The international hotel operator sought to persuade the ICO that the sophistication of the attack should have been taken into account in determining appropriate enforcement action against it.  The ICO rejected this, stating: “What the attack [sic] disclosed was the failure by Marriott to put in place appropriate security measures to address attacks of this kind and/or other identifiable risks to the system.”

In essence, the data controller is required to anticipate a sophisticated attack against its interests and those of the data subjects whose data it holds and processes. Anything less, with defensive measures to match, is simply not good enough. This appears to be a ‘wake-up call’ to that ever decreasing number of businesses for whom data breach is not already a key strategic risk that has to be mitigated properly by true cyber expertise which is properly resourced, and with appropriate board supervision and responsibility.

The fundamental importance of due diligence on acquisition

The Marriott data breach and subsequent fine raises the importance of conducting thorough due diligence by firms and organisations when they are intent on acquiring or merging with other firms. It is important that the IT and cyber security measures of the target firm are GDPR compliant and that any attempt to compromise them has been investigated to the point where any assertion that acceptable technical and organisational measures by the acquiring party have not been put in place can be rejected. Here Marriott appeared not know the vulnerabilities of what it had purchased.  Though the ICO only ascribed liability to Marriott from May 2018, it is a timely reminder to firms to allow their cyber professionals (in-house or otherwise) to play an active role in any acquisition and merger negotiations, and even more so when the target is rich in personal data. Insurance will also be key and as the cyber insurance market matures so the insurance costing of risk should become the norm.

How did the ICO arrive at the Marriott fine?

The ICO applied the five-step process set out in its Regulatory Action Policy in calculating the fine imposed on Marriott. It first established that Marriott did not gain any financial benefit from the breach. However, the regulator considered distress to individuals, evidenced by the likely cancellation of payment cards (though there has been no evidence of actual financial loss), and the almost 60,000 calls received by Marriott’s call centre following the breach, and the failure to apply reasonable measures to maintain the systems affected by the breach especially given that Marriott is a large international hotel chain. The ICO therefore concluded that the data breach was serious and therefore must attract a significant fine.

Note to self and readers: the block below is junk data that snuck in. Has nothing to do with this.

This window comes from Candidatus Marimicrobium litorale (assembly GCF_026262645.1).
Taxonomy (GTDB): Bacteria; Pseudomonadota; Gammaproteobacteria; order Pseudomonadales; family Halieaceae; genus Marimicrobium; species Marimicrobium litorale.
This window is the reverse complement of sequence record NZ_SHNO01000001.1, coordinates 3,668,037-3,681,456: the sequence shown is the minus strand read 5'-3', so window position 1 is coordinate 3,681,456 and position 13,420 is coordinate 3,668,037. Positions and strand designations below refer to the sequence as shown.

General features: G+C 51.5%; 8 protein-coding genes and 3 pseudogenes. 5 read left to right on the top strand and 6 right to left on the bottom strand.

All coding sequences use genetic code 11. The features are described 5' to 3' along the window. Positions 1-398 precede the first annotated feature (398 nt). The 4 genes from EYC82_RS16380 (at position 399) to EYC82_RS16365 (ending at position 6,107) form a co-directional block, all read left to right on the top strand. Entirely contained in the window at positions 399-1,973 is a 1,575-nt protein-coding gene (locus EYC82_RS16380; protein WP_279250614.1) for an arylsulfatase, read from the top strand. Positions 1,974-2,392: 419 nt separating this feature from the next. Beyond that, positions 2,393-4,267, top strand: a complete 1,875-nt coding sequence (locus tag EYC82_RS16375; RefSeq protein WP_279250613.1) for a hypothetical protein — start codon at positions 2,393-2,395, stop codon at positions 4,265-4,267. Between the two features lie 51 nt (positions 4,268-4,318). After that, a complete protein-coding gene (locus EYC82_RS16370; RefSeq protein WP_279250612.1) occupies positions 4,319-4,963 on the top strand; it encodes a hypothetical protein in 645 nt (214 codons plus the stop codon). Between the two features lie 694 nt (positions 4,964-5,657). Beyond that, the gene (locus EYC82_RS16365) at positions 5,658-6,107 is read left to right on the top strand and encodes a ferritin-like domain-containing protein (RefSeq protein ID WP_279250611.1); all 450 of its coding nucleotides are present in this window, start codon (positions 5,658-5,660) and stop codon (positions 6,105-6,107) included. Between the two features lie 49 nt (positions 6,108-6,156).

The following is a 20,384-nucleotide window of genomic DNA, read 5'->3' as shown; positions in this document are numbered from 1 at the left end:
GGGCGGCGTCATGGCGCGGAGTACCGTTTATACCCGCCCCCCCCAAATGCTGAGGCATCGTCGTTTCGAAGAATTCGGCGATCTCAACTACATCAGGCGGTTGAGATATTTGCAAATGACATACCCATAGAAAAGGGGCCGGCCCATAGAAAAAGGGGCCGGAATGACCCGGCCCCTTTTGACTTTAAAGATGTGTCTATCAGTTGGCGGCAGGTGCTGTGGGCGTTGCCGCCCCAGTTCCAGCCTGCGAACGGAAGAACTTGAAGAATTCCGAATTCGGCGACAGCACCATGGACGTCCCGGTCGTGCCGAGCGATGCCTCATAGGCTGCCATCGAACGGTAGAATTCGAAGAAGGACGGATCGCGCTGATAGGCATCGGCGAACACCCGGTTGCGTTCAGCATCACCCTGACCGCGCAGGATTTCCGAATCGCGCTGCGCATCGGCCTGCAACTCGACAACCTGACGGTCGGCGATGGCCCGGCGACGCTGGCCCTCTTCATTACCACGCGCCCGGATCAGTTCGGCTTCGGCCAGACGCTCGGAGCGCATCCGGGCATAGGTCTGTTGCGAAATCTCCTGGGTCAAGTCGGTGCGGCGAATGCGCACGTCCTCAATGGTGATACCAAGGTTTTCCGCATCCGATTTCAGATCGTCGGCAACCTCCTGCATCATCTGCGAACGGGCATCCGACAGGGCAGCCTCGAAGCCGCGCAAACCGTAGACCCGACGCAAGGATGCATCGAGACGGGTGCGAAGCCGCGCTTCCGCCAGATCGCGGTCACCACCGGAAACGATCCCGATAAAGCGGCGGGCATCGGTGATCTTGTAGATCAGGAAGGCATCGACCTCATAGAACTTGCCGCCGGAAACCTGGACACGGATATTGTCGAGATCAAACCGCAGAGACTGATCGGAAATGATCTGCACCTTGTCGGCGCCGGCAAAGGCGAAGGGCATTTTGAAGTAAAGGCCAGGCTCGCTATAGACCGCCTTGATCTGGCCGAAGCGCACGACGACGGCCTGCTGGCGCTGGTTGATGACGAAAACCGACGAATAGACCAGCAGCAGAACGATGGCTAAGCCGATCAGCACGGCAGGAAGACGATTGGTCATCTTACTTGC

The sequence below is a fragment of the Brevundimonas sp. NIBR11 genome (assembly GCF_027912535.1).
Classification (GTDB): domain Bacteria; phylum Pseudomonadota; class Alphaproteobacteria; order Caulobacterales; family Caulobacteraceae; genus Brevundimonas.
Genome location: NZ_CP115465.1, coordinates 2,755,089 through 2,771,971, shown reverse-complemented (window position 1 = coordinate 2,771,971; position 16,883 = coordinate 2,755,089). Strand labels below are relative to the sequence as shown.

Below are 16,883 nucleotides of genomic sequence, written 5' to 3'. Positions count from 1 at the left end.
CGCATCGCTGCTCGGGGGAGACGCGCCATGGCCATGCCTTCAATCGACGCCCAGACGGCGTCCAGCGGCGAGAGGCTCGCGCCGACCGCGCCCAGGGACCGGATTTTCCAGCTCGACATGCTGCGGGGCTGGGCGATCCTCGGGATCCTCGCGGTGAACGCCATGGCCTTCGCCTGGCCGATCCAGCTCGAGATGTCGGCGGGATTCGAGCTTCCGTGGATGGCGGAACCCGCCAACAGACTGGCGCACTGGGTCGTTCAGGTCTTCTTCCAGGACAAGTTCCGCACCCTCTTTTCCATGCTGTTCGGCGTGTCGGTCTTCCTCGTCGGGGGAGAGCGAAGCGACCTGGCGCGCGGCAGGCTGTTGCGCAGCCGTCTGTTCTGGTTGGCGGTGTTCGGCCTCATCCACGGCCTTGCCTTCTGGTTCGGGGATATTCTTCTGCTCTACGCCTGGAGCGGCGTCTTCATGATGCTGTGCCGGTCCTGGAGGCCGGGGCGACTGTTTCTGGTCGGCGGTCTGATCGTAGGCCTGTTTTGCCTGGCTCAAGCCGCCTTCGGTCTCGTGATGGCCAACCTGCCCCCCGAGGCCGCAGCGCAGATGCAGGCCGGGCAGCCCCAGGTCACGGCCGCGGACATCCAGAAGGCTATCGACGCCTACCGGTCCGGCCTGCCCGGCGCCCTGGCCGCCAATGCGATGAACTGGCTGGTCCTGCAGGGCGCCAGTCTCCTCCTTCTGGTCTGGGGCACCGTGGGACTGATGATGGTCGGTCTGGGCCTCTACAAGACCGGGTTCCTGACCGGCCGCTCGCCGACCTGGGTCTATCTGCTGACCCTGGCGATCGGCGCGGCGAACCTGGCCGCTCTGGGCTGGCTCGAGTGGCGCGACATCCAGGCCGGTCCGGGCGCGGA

The ICO arrived at a final fine of £28 million reduced by 20% to £22.4 million. The fine was further reduced to £18.4 million in light representations made by Marriott, steps it took to mitigate the impact of the incident, and the economic impact suffered by Marriott as a result of the COVID-19 pandemic.  It also considered that Marriott had fully cooperated with the ICO’s investigation.

The reduction in the fine from the initial proposal is significant in this case as in the case of British Airways (“BA”). The world economy has been hard hit by the Covid – 19 pandemic, with the travel and tourism industry taking the biggest hit of all. The ICO has acknowledged that it took into consideration the impact of the pandemic when calculating and reducing both fines. Helpful though that is in the present, it will not provide long term relief for those failing to maintain the necessary organisational and technical measures to prevent a cyber breach or mitigate its effects.


Michael Drury is a partner at BCL with a diverse practice, ranging from extradition to representing individuals in regulatory proceedings brought by the FCA; acting in criminal investigations by the SFO; and is a leading expert on surveillance and investigatory powers as well as information law and cybercrime.

Guevara Leacock is a legal assistant specialising in all aspects of white-collar crime; corporate investigations; dispute resolution; mutual legal assistance and regulatory law. He has been involved in matters concerning the FCA, HMRC, SFO, private prosecutions, directors’ liability and extradition. Guevara takes a keen interest in data protection and information law, and has recently worked on cases involving legal professional privilege in the context of privacy-related matters.